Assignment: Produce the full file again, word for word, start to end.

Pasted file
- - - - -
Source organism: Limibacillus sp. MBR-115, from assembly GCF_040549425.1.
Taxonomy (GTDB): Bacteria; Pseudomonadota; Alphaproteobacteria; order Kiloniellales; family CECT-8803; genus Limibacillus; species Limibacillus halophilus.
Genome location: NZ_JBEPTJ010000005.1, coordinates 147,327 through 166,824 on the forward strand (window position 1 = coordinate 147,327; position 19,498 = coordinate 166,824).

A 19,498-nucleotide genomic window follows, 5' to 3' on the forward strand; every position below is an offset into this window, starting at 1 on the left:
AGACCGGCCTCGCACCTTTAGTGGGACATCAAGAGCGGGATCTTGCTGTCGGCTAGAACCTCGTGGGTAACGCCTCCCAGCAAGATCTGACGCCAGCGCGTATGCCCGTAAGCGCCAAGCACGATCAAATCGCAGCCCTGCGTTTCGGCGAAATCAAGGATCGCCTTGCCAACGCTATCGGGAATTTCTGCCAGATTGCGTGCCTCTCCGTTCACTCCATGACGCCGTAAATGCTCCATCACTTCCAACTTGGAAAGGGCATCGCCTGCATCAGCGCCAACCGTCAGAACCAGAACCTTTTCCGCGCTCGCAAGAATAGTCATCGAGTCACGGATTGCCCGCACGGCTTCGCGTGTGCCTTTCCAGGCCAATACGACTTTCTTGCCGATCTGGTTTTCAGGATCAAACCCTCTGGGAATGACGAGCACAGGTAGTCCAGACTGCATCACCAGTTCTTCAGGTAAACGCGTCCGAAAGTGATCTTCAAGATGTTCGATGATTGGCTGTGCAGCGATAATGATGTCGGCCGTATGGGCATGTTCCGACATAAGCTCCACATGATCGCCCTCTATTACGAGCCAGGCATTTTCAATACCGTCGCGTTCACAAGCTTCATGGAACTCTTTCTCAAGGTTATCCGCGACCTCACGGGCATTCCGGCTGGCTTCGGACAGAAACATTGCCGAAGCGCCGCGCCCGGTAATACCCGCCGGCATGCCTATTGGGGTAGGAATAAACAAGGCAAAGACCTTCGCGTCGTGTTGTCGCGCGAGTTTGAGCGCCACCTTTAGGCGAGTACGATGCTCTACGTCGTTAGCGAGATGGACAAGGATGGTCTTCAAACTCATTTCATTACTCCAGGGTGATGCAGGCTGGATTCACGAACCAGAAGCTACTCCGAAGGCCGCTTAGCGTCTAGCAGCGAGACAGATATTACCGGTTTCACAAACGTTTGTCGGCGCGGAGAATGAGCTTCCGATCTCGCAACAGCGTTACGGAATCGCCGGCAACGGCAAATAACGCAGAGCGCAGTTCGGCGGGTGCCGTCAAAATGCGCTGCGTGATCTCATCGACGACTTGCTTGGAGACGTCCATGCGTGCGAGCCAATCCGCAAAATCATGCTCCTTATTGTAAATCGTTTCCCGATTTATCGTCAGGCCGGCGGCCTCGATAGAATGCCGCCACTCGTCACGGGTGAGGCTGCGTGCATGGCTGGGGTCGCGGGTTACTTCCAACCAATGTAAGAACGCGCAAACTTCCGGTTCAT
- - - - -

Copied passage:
Source organism: Limibacillus sp. MBR-115, from assembly GCF_040549425.1.
Taxonomy (GTDB): Bacteria; Pseudomonadota; Alphaproteobacteria; order Kiloniellales; family CECT-8803; genus Limibacillus; species Limibacillus halophilus.
Genome location: NZ_JBEPTJ010000005.1, coordinates 147,327 through 166,824 on the forward strand (window position 1 = coordinate 147,327; position 19,498 = coordinate 166,824).

A 19,498-nucleotide genomic window follows, 5' to 3' on the forward strand; every position below is an offset into this window, starting at 1 on the left:
AGACCGGCCTCGCACCTTTAGTGGGACATCAAGAGCGGGATCTTGCTGTCGGCTAGAACCTCGTGGGTAACGCCTCCCAGCAAGATCTGACGCCAGCGCGTATGCCCGTAAGCGCCAAGCACGATCAAATCGCAGCCCTGCGTTTCGGCGAAATCAAGGATCGCCTTGCCAACGCTATCGGGAATTTCTGCCAGATTGCGTGCCTCTCCGTTCACTCCATGACGCCGTAAATGCTCCATCACTTCCAACTTGGAAAGGGCATCGCCTGCATCAGCGCCAACCGTCAGAACCAGAACCTTTTCCGCGCTCGCAAGAATAGTCATCGAGTCACGGATTGCCCGCACGGCTTCGCGTGTGCCTTTCCAGGCCAATACGACTTTCTTGCCGATCTGGTTTTCAGGATCAAACCCTCTGGGAATGACGAGCACAGGTAGTCCAGACTGCATCACCAGTTCTTCAGGTAAACGCGTCCGAAAGTGATCTTCAAGATGTTCGATGATTGGCTGTGCAGCGATAATGATGTCGGCCGTATGGGCATGTTCCGACATAAGCTCCACATGATCGCCCTCTATTACGAGCCAGGCATTTTCAATACCGTCGCGTTCACAAGCTTCATGGAACTCTTTCTCAAGGTTATCCGCGACCTCACGGGCATTCCGGCTGGCTTCGGACAGAAACATTGCCGAAGCGCCGCGCCCGGTAATACCCGCCGGCATGCCTATTGGGGTAGGAATAAACAAGGCAAAGACCTTCGCGTCGTGTTGTCGCGCGAGTTTGAGCGCCACCTTTAGGCGAGTACGATGCTCTACGTCGTTAGCGAGATGGACAAGGATGGTCTTCAAACTCATTTCATTACTCCAGGGTGATGCAGGCTGGATTCACGAACCAGAAGCTACTCCGAAGGCCGCTTAGCGTCTAGCAGCGAGACAGATATTACCGGTTTCACAAACGTTTGTCGGCGCGGAGAATGAGCTTCCGATCTCGCAACAGCGTTACGGAATCGCCGGCAACGGCAAATAACGCAGAGCGCAGTTCGGCGGGTGCCGTCAAAATGCGCTGCGTGATCTCATCGACGACTTGCTTGGAGACGTCCATGCGTGCGAGCCAATCCGCAAAATCATGCTCCTTATTGTAAATCGTTTCCCGATTTATCGTCAGGCCGGCGGCCTCGATAGAATGCCGCCACTCGTCACGGGTGAGGCTGCGTGCATGGCTGGGGTCGCGGGTTACTTCCAACCAATGTAAGAACGCGCAAACTTCCGGTTCAT